• autosomal dominant form
  • Cranial nerve impingment
    • Neurosurgical decompression
  • Fracture management
    • nonoperative
      • indications
        • diaphyseal long bone fractures
        • upper extremity fractures
      • techniques
        • prolonged casting and non-weight bearing
        • acceptable bone alignment, rotation and length 
      • outcomes
        • healing may be delayed
        • fracture remodeling limited
          • increased risk of malunion and refracture
    • operative
      • indications
        • proximal femur fractures
      • techniques
        • plate and screws
          • avoid intramedullary devices
          • slow steady drilling
          • constant cooling and change of drill bit
      • outcomes
        • increased risk of hardware failure
        • higher union rates and lower malunion rates compared to non-operative management
          • decreased risk of coxa vara
  • Degenerative joint disease
    • total hip arthroplasty
      • indication
        • end stage osteoarthritis
      • techniques
        • femur
          • cannulated reamers under fluoroscopy
          • short stemmed implants
          • usually uncemented components are used
        • acetabulum
          • small, sharp reamers
          • irrigation
          • multiple screws 
    • total knee arthroplasty indication
      • indications
        • end stage osteoarthritis
      • technique
        • consider navigation
Complications
  • Refracture
    • caused by
      • hard brittle bones
      • hardware failure
  • Infection
    • increased risk due to reduced tissue vascularity
  • Malunion
  • Non-union
 

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Questions (8)
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(OBQ06.123) What is the cellular mechanism responsible for osteopetrosis (Albers-Schönberg Disease)? Review Topic

QID: 309
1

Inactive osteoclast Gs alpha subunit of the G-protein coupled receptor

11%

(118/1055)

2

Inactive osteoclast carbonic anhydrase

83%

(872/1055)

3

Inactive osteoclast mitochondria

2%

(16/1055)

4

Overactive osteoblast ruffled border

2%

(22/1055)

5

Overactive osteoblast RunX2

2%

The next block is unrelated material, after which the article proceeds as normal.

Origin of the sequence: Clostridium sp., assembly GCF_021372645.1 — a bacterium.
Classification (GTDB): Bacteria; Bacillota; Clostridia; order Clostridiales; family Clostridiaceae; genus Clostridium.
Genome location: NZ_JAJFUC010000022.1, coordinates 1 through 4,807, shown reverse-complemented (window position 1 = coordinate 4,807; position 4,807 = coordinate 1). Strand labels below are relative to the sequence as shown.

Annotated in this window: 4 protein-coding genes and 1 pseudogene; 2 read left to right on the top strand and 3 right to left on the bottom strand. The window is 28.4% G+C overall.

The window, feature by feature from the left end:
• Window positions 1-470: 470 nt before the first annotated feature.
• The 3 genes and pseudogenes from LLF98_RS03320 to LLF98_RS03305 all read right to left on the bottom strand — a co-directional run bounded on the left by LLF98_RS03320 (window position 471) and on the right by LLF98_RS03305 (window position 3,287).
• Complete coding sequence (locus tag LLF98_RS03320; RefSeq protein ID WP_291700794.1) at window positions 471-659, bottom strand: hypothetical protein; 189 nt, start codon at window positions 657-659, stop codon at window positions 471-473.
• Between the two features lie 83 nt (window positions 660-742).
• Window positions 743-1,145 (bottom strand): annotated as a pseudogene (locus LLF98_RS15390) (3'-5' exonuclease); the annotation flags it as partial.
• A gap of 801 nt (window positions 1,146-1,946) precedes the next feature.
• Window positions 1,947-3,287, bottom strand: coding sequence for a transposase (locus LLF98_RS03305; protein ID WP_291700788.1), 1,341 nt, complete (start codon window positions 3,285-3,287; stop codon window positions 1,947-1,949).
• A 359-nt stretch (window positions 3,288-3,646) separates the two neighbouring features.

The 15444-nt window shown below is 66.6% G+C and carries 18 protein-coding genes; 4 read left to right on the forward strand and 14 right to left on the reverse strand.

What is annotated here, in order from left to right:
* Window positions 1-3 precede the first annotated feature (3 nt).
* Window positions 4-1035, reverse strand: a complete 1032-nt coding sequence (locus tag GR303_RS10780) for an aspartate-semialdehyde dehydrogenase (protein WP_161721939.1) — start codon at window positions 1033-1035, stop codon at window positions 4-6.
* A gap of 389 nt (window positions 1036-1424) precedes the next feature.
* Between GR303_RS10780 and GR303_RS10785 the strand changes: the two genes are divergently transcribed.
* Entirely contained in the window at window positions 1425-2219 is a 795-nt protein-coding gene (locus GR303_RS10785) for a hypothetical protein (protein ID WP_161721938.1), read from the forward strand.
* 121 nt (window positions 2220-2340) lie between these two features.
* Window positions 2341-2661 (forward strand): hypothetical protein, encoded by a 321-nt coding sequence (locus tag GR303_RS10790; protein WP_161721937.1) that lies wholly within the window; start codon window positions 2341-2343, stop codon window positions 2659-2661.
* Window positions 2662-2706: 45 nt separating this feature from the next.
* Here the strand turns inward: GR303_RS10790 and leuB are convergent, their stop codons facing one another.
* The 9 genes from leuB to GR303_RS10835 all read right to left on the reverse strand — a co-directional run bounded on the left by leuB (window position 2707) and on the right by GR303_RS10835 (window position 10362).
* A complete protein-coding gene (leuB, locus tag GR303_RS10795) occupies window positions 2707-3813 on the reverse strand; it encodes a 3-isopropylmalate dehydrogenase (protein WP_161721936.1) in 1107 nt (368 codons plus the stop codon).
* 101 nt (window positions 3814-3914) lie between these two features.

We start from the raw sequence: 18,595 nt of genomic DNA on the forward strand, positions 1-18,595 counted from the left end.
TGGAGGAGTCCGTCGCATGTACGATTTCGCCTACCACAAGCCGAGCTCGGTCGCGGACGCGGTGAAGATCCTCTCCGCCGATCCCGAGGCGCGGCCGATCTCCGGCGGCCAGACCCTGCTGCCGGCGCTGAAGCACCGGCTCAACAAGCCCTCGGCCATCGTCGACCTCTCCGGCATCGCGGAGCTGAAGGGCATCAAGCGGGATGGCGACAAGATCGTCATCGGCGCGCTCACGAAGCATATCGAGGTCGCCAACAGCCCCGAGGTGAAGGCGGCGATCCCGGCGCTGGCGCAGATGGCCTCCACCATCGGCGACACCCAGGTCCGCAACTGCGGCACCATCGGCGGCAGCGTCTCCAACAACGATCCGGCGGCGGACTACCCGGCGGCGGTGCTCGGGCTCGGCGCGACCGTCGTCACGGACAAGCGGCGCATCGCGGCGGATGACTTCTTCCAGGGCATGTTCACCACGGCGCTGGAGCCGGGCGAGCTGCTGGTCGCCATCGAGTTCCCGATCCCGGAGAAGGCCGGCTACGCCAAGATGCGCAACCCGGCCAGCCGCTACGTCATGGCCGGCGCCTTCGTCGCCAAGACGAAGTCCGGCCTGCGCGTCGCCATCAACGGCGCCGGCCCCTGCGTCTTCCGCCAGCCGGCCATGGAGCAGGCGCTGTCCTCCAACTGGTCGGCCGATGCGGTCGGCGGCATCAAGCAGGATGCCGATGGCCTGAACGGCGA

(25/1055)

Select Answer to see Preferred Response

PREFERRED RESPONSE 2

(OBQ07.260) A 5-year-old boy has sustained multiple fractures since birth. A pelvis radiograph taken 4 years ago is shown in Figure A. A current spine radiograph is shown in Figure B. Which of the following describes the mode of inheritance of this disease? Review Topic

QID: 921
FIGURES:
1

Autosomal dominant

47%

(499/1066)

2

Autosomal recessive

43%

(460/1066)

3

X-linked dominant

3%

(35/1066)

4

X-linked recessive

6%

(63/1066)

5

Trinucleotide repeat

0%

(3/1066)

Select Answer to see Preferred Response

PREFERRED RESPONSE 2

(OBQ12.58) Which of the following most accurately describes the cause of osteopetrosis? Review Topic

QID: 4418
1

Decreased expression of type I collagen

2%

(102/4161)

2

Decreased mineralization of osteoid matrix

6%

(238/4161)

3

Loss-of-function of GS alpha protein gene

7%

(281/4161)

4

Loss-of-function of carbonic anhydrase II gene

81%

(3360/4161)

5

Mutation of FGFR3

4%

(153/4161)

Select Answer to see Preferred Response

PREFERRED RESPONSE 4

(OBQ11.139) An enzymatic mutation leading to abnormal carbonic anhydrase function in osteoclasts would lead to a condition best illustrated by which of the following radiographs in Figures A thru E. Review Topic

QID: 3562
FIGURES:
1

Figure A

62%

(1630/2644)

2

Figure B

29%

(763/2644)

3

Figure C

8%

(204/2644)

4

Figure D

1%

(26/2644)

5

Figure E

0%

(11/2644)

Select Answer to see Preferred Response

PREFERRED RESPONSE 1

(OBQ08.110) A 22-year-old male sustained a distal radius fracture following a fall down the stairs. The emergency room physician noticed abnormal bone appearance on the radiographs and referred him for skeletal survey and further orthopaedic evaluation. Pelvis and spine radiographs are provided in Figures A and B. Which of the following best describe the etiology of the bony disease? Review Topic

QID: 496
FIGURES:
1

Defect in renal 25-(OH)-vitamin D1 alpha-hydroxylase

4%

(63/1521)

2

Defective osteoclast function

88%

(1337/1521)

3

Autosomal dominant inheritance of altered fibroblast growth factor receptor 3 (FGFR3)

3%

(41/1521)

4

Alteration in osteoblast differentiation

2%

(29/1521)

5

Inability of proximal tubules to reabsorb phosphate

3%

(42/1521)

Select Answer to see Preferred Response

PREFERRED RESPONSE 2